If you ask me, Hell hasn’t been explored nearly enough in fiction. I’m a big Sandman Slim fan, but that’s a book. What about visual mediums? I guess costs skyrocket when you have to fill it with messed up images and on top of that I assume some Christian organizations would be a bit perturbed by a Hell-centric film. So why not comics!? I check out a new one set in Hell from IDW, but is it good?
Hot Damn #1 (IDW Publishing)
So what is this? The IDW solicit reads:
The masterminds of D4VE (full review of that here) reunite with HOT DAMN, and they’re taking you straight to Hell. Hard living catches up to Teddy, and eternal damnation awaits—but it’s nothing like the good book tells you. Hell is a therapy session you can never leave…
Why does this book matter?
This isn’t just a comic about any old average Hell, but one that’s deeply original. In many ways it feels like world building as Ryan Ferrier and Valentin Ramon have created their version of Hell. It’s filled with annoying people, disgusting food, and corporate mentalities. So basically it’s the real world, just more demented.
Hell is therapy. Literally.
Fine, you have my attention. What’s good about it?
The protagonist who narrates this tale is named Teddy Graham and he has a hard time talking about his feelings. It seems he’s stuck in a level of Hell due to his inability to open up and thus feel the guilt and pain the Devil and his demons need him to feel to get the most torture out of his new existence. We witness a day in the life of Teddy and along the way meet his social worker, his therapist, and see a decent amount of Hell too. The character is easy to relate to because his existence is about as mundane as most lives are, but most importantly he’s unable to admit to what he did wrong.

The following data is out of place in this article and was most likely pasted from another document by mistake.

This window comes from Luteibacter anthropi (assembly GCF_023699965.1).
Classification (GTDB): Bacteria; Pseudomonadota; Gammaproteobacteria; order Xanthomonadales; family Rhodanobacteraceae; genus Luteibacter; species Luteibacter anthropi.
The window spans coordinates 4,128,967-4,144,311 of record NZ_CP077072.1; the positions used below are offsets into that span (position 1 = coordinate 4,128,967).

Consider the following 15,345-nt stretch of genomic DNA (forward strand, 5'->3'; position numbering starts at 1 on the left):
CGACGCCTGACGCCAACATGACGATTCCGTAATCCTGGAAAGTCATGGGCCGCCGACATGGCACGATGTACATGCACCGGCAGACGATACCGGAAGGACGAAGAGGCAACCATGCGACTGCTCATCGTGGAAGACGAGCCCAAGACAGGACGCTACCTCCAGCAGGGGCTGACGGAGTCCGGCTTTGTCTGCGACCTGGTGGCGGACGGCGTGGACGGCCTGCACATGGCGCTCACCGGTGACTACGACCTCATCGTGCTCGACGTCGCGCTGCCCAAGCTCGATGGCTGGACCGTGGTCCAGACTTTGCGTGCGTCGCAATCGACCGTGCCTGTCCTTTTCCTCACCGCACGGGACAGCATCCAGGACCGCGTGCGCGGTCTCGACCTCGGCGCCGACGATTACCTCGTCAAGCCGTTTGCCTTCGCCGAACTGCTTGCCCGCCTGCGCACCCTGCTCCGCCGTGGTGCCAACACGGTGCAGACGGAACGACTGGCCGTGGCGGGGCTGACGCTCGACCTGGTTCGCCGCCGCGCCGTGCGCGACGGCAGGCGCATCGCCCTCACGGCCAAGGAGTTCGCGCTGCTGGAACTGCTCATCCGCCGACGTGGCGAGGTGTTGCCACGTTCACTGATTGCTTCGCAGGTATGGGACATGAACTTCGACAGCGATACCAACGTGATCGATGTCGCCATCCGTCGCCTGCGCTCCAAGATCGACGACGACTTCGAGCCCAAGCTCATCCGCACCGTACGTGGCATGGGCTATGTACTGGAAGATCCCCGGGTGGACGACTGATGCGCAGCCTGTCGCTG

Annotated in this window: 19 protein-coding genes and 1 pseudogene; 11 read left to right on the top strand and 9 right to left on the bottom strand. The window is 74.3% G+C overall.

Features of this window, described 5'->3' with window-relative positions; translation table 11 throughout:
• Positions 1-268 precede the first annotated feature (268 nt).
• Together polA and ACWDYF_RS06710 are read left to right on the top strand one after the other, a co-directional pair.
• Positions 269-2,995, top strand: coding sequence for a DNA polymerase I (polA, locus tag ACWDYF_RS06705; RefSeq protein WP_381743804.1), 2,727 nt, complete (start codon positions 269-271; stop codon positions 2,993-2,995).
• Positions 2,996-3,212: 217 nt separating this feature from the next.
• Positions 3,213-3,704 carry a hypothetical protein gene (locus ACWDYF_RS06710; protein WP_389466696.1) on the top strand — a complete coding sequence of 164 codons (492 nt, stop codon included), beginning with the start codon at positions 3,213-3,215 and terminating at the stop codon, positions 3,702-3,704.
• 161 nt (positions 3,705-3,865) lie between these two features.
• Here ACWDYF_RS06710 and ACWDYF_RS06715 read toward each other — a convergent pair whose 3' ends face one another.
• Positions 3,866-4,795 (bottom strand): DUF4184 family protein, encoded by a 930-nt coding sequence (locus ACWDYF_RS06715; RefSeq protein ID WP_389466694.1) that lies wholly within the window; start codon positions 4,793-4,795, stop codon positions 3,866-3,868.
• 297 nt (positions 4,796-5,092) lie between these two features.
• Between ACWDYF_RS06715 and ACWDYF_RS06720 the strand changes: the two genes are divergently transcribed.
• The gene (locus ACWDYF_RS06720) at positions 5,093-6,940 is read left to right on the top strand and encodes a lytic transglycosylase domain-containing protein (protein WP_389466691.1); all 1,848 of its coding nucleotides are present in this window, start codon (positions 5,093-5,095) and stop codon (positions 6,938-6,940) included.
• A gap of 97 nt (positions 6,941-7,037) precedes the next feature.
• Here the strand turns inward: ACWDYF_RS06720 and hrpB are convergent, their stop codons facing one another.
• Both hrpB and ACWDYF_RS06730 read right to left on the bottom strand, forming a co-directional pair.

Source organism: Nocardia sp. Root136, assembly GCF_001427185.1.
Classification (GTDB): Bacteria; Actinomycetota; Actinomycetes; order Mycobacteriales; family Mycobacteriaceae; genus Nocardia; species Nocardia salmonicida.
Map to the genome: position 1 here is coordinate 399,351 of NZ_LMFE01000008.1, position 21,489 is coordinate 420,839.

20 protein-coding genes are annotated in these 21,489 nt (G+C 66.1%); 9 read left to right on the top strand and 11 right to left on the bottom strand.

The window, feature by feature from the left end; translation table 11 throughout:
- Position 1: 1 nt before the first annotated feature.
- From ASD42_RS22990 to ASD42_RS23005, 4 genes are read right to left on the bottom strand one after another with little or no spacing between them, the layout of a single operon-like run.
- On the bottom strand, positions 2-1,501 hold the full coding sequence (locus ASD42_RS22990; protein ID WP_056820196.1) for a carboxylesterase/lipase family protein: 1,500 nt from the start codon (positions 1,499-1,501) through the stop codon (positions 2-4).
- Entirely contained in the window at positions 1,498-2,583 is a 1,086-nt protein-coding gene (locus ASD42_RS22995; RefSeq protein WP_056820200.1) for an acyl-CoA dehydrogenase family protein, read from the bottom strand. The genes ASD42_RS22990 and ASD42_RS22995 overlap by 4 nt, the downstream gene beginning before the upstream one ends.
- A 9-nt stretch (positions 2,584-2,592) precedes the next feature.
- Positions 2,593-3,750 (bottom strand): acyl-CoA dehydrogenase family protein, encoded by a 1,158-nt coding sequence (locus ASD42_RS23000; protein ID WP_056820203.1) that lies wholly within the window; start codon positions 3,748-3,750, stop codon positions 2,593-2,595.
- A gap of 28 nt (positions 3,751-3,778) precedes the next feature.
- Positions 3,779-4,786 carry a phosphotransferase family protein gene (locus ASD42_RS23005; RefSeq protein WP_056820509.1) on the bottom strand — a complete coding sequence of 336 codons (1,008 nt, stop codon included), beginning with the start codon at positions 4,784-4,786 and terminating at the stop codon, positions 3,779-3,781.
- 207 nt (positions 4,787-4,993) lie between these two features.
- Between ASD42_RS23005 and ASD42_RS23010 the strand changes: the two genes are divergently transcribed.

Meanwhile the world is vivid, imaginative and a lot of fun. Ferrier and Ramon have created a world just as detailed as their D4VE series, with lots of neat elements in backgrounds and interesting references thrown in too. You get a sense how things work, but not enough to completely bore you. They serve toothpaste and horse semen at bars, but also allow people to eat whatever they want (though it’s pretty disgusting). The issue doesn’t spend all its time in Hell though and we get a quick taste of Heaven too. The issue does a fantastic job realizing this new look of the age-old realms and it’s wild to explore them.
The art by Ramon is very detailed and easy to follow. You can tell Ramon spent a lot of time getting panels right considering the details thrown in around the characters. You’ll also appreciate the funny references like a, I think, Miley Cyrus appearance, and a McDonald’s reference too. It’s very inventive and worth a look just to see what Ramon could stuff in all the panels.
It can’t be perfect can it?
There’s a story element that sets Teddy on a whole new adventure that takes him away from Hell and that came as a disappointment largely because I didn’t want to leave Hell! It serves the plot and gets the gears going – and really you should appreciate plot development so early – but it’s almost as if there wasn’t enough explored in an average day in Hell. It’s a relatively minor quibble though, that I think most people won’t even agree on.
So what happens to him?
Is It Good?
A fun read that makes Hell a vivid and imaginative world you’ll want to explore.